One of the developers of HandBrake, another fantastic free, open source software program, posted a wonderful essay on his view of what open source software is and isn't, mainly in response to those who go to extreme to voice their disappointment or opposing point of view because HandBrake doesn't implement a feature they want or meet their needs. The full text is here https://trac.handbrake.fr/wiki/IsIsnt
Here is a brief summary from that essay It's referring to HandBrake, but I think people can see that I'm making a point it applies to Calibre, and it's the best essay I've read that sums up the whole concept of open source.
As the number of new feature requests for HandBrake has risen dramatically in the past few weeks, I consider it prudent to remind end-users of what open source is - and isn't.
Open source is:
A means to encourage software innovation among diverse groups of programmers
A policy of open inspection and analysis of source code, both to educate and provide a means for constructive criticism
A means by which programmers can "scratch their itch" for mental stimulation while at the same time solving computing problems that are frequently applicable even to non-technical users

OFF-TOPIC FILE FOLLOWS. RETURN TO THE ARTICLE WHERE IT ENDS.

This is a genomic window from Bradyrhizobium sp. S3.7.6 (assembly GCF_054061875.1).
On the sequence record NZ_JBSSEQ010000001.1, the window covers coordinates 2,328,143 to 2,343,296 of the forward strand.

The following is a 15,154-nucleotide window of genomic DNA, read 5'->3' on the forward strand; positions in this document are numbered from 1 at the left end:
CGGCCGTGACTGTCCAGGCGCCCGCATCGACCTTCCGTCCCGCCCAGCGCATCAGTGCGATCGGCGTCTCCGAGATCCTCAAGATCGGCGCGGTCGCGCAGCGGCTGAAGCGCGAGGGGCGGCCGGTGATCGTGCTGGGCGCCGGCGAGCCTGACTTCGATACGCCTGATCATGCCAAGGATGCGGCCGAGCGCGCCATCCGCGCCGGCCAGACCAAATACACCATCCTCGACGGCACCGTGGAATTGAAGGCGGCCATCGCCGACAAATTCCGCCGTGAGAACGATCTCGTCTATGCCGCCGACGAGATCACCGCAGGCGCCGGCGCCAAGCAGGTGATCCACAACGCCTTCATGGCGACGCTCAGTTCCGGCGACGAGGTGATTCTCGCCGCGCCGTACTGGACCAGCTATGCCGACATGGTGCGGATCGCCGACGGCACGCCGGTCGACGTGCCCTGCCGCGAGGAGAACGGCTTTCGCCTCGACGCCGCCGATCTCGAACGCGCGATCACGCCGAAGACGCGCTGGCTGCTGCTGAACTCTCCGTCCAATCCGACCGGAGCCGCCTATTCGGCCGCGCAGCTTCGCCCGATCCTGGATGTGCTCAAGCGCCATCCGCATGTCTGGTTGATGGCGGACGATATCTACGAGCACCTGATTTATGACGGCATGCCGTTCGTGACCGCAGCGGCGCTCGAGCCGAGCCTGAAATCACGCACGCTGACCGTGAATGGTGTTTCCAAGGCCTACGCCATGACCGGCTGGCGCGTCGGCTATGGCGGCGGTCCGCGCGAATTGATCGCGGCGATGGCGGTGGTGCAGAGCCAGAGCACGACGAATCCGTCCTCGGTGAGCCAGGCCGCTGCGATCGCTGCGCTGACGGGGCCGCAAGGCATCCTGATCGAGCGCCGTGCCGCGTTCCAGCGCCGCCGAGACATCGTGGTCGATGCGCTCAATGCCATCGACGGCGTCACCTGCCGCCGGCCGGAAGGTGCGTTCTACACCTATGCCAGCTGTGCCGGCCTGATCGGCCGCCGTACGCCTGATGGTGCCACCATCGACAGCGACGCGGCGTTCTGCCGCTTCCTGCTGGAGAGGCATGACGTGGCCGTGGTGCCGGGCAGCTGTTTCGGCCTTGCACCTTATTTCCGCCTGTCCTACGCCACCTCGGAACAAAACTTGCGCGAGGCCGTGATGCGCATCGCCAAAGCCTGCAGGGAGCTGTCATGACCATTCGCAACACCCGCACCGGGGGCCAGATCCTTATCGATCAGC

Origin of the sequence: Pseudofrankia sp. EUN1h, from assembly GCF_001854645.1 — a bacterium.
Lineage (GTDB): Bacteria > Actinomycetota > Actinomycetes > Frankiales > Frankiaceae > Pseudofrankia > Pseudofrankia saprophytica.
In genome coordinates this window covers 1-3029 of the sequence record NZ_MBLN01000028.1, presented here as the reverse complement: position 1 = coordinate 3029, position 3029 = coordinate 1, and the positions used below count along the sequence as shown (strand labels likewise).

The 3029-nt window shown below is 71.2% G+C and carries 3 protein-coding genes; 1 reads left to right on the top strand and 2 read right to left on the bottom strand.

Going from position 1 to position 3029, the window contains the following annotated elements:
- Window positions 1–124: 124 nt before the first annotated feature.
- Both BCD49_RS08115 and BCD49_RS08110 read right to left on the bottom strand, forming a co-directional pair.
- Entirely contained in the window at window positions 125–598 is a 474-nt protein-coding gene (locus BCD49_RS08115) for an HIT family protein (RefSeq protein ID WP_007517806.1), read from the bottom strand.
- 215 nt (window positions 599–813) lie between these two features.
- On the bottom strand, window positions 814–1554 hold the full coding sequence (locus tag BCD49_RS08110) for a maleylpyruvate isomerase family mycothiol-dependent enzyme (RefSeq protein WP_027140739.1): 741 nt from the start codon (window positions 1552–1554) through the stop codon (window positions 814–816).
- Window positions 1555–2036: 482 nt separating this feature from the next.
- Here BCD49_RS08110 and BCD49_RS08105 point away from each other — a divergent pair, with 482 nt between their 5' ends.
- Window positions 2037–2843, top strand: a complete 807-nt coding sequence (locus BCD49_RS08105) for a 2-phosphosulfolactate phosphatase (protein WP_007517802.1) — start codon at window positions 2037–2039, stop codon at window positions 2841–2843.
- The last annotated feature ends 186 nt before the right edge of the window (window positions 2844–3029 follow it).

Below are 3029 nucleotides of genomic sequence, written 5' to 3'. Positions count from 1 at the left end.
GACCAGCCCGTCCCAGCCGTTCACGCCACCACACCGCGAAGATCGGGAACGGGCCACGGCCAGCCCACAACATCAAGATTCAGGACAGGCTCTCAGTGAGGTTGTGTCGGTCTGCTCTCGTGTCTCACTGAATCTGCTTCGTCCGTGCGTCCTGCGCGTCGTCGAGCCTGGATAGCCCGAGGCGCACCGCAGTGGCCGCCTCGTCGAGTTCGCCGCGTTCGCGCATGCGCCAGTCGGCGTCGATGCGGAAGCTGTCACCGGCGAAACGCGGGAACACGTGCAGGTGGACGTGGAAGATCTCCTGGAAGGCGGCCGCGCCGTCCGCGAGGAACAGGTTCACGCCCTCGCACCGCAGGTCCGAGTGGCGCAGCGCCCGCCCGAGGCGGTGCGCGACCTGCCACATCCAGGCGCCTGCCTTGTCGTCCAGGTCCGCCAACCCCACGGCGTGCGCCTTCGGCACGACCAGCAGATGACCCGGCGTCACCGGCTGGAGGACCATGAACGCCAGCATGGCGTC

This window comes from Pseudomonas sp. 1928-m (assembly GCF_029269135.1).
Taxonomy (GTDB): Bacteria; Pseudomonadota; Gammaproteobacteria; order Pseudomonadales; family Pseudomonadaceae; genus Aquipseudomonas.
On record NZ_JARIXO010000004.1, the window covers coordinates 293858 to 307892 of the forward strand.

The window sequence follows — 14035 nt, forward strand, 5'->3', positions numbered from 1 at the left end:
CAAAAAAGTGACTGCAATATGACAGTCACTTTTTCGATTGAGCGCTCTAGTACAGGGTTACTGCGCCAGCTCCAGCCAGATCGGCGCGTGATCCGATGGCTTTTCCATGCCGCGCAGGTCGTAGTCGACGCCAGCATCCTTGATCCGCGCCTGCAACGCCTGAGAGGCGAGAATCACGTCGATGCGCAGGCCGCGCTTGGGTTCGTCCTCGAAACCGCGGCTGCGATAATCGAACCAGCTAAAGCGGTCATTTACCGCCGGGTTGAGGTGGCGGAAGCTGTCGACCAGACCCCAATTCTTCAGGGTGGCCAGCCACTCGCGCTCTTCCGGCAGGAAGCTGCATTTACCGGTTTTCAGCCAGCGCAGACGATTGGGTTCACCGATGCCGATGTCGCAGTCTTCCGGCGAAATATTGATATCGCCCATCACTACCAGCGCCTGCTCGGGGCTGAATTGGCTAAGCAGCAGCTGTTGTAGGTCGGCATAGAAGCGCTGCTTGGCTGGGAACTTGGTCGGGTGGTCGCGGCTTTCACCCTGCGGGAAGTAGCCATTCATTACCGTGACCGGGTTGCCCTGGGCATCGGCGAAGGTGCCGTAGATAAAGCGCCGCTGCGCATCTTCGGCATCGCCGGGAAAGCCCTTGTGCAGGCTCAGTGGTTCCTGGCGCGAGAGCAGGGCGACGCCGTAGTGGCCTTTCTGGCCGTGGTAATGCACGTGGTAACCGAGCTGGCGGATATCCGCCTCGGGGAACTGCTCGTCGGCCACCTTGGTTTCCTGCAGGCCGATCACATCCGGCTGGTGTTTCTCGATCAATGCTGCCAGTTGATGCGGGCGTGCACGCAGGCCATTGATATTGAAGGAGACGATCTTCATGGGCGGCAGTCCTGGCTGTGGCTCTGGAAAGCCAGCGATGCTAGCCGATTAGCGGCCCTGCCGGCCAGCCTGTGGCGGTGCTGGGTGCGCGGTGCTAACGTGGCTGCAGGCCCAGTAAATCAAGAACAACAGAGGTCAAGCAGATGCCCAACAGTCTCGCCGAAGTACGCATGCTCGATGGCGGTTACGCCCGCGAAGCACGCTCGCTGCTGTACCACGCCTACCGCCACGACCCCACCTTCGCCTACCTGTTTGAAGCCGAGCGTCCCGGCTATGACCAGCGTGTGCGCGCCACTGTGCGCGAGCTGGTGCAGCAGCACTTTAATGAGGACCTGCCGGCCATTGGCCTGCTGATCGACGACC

Free, both intellectually and in terms of cost
Open source is not:
A way to get commercial-quality support at no charge
A free-for-all forum to ask for pie-in-the-sky software features and expect them to be implemented as requested and with no delay
An invitation to harass and otherwise frustrate a small and dedicated development staff because they didn't do what you wanted
Open source software is exactly what it sounds like: It's software written by a (usually small) group of highly-dedicated people that solved particular problems they themselves had and thought others might find useful as well. Like most things that are free, it comes with no warranty: If it does what you want, that's great - that's exactly why it was offered to you. If not, you have the freedom of choice to either modify it to suit your desires or find another software package that more closely meets your needs.
As I stated in another thread (and alluded to again here), the features you find in any open source software package are there because at least one programmer needed them and implemented them to meet their needs (more forward-thinking programmers often at least attempt to make them flexible enough to work for others with similar needs as well).
I am aware of no open source software either currently or previously available that catered to the needs, whims, or desires of end-users. That isn't what it's about. If you want the freedom to tell someone what you want and expect them to do it, that's called commercial software, where you make your intentions known with your purchasing decisions and vote with your wallet. That is not open source.